As for me and my house, we will serve the Lord.
To the Most Reverend Hierarchs, the Reverend Priests and Deacons, the Monks and Nuns, the Presidents and Members of the Parish Councils of the Greek Orthodox Communities, the Distinguished Archons of the Ecumenical Patriarchate, the Day, Afternoon, and Church Schools, the Philoptochos Sisterhoods, the Youth, the Hellenic Organizations, and the entire Greek Orthodox Family in America
Beloved Brothers and Sisters in Christ,
On October 28 we commemorate the courage of the people of Greece in 1940 when they stood firmly against the forces of Fascism, facing threats of occupation, loss of freedom, and even life itself. Boldly, the cry of “OXI,” of “NO!” was exclaimed, as they refused to concede their sovereignty and submit themselves to the tyrannical leaders of the Axis forces. Instead our forbearers rallied to defend their ideals and to protect their liberty. In confronting a power that was destructive of freedom and driven by evil machinations, the people of Greece chose to serve freely what is just and true.
In the Holy Scriptures we find a comparably similar choice that was made when Joshua called the leaders of the tribes of Israel together to warn them of the dangers of following the gods of other peoples and forsaking the Lord. He reminded them of their blessed heritage, of their calling as the chosen people of God, and of how they had been led from captivity to the land of promise. Joshua asked them to make a choice between the true God of their fathers or the idols of the idolatrous Amorites (Joshua 24:15). On that day and in answer to that call, the people proclaimed, We will serve the Lord! (24:21)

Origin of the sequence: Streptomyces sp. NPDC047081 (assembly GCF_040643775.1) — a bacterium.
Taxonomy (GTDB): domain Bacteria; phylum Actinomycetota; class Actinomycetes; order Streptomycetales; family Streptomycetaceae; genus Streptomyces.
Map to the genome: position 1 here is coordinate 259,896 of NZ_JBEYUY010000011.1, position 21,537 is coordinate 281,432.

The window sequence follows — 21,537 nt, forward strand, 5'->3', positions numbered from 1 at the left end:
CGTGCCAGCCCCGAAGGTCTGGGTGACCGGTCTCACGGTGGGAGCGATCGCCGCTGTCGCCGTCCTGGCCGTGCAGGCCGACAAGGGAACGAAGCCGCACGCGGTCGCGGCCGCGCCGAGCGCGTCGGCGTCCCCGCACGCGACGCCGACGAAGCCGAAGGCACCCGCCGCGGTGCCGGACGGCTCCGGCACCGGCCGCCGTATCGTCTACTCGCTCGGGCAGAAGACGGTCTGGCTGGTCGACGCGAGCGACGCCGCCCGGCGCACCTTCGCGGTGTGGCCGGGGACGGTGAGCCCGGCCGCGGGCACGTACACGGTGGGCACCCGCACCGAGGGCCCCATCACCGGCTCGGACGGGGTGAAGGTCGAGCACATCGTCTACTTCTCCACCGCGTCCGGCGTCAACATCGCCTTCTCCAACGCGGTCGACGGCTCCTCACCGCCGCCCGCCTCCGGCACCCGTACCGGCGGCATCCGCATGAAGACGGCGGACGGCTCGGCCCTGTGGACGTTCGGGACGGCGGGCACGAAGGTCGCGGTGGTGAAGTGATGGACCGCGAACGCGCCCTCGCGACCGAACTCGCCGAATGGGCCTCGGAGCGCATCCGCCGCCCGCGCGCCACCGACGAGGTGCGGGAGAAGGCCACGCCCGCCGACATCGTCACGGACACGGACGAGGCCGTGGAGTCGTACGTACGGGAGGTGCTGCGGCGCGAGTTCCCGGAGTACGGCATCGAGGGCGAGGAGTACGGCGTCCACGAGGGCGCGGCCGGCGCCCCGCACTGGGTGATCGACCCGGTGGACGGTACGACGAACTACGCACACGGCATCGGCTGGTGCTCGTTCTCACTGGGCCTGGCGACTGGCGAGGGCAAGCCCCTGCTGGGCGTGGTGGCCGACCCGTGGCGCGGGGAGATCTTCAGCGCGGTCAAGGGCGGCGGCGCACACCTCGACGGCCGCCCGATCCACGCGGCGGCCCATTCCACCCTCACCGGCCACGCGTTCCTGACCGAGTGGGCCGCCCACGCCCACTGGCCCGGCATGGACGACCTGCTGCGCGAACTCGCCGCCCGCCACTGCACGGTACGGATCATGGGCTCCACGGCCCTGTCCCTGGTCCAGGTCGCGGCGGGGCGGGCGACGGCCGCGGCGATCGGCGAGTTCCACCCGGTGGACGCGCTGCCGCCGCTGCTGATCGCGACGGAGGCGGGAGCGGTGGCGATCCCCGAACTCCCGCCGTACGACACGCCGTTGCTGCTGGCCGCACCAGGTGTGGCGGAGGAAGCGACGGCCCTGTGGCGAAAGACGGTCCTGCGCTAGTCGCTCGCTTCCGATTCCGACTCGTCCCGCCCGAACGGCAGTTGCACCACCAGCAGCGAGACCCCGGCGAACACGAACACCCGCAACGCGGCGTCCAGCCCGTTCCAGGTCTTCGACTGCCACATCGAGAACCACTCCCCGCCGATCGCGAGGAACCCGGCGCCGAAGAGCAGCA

On October 28, 1940, and in the hard days, months, and years that followed, the cry of “OXI” resonated in the hearts and minds of the people of Greece. They made a choice. They remembered their blessed heritage of freedom and the centuries of hardship when liberty was lost. They chose timeless ideals over temporal threats. They chose courage over fear, faith when the immediate future was unknown, and resolve when asked to willingly acquiesce to a stronger, ruthless power. When many others were submitting to false ideologies and regimes of tyranny, the leaders and people of Greece chose to stand and show to the world the true nature of heroism.
As we commemorate OXI Day in our parishes and communities, may we affirm the value of this witness in our contemporary world. May our honoring of this mighty stand engender inspiration from our heritage and a love of the ideals of liberty, courage, valor, and all that is noble and true. In the face of false ideologies and forces that profane and destroy life, may we guide others to see the precedent of OXI Day, and may we choose this and every day to serve the Lord of freedom, justice and love.
With paternal love in Christ,
Archbishop of America